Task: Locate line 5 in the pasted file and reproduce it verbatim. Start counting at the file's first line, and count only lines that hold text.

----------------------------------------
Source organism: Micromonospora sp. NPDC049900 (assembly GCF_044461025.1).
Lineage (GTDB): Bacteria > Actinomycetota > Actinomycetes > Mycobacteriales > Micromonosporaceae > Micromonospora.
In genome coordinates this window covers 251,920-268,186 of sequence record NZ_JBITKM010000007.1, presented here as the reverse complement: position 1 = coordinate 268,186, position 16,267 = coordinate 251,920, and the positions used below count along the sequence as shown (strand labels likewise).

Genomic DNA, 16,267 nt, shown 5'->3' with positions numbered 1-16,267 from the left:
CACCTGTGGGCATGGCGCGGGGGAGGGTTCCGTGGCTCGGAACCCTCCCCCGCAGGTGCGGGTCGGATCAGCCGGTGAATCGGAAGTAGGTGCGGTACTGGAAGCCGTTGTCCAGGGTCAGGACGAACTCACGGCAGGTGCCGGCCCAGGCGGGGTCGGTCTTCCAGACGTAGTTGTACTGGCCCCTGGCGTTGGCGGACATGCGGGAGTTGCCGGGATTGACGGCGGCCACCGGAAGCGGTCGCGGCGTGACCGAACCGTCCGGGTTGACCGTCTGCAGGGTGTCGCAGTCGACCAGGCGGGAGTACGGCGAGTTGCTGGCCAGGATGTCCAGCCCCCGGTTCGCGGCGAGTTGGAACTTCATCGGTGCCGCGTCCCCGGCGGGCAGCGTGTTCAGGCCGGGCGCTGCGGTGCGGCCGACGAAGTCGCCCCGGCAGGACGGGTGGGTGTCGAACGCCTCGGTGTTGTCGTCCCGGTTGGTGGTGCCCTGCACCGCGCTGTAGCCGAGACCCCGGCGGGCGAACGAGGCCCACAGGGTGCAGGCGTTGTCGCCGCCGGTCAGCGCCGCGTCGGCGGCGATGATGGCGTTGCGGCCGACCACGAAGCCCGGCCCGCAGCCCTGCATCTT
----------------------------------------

CACCTGTGGGCATGGCGCGGGGGAGGGTTCCGTGGCTCGGAACCCTCCCCCGCAGGTGCGGGTCGGATCAGCCGGTGAATCGGAAGTAGGTGCGGTACTGGAAGCCGTTGTCCAGGGTCAGGACGAACTCACGGCAGGTGCCGGCCCAGGCGGGGTCGGTCTTCCAGACGTAGTTGTACTGGCCCCTGGCGTTGGCGGACATGCGGGAGTTGCCGGGATTGACGGCGGCCACCGGAAGCGGTCGCGGCGTGACCGAACCGTCCGGGTTGACCGTCTGCAGGGTGTCGCAGTCGACCAGGCGGGAGTACGGCGAGTTGCTGGCCAGGATGTCCAGCCCCCGGTTCGCGGCGAGTTGGAACTTCATCGGTGCCGCGTCCCCGGCGGGCAGCGTGTTCAGGCCGGGCGCTGCGGTGCGGCCGACGAAGTCGCCCCGGCAGGACGGGTGGGTGTCGAACGCCTCGGTGTTGTCGTCCCGGTTGGTGGTGCCCTGCACCGCGCTGTAGCCGAGACCCCGGCGGGCGAACGAGGCCCACAGGGTGCAGGCGTTGTCGCCGCCGGTCAGCGCCGCGTCGGCGGCGATGATGGCGTTGCGGCCGACCACGAAGCCCGGCCCGCAGCCCTGCATCTT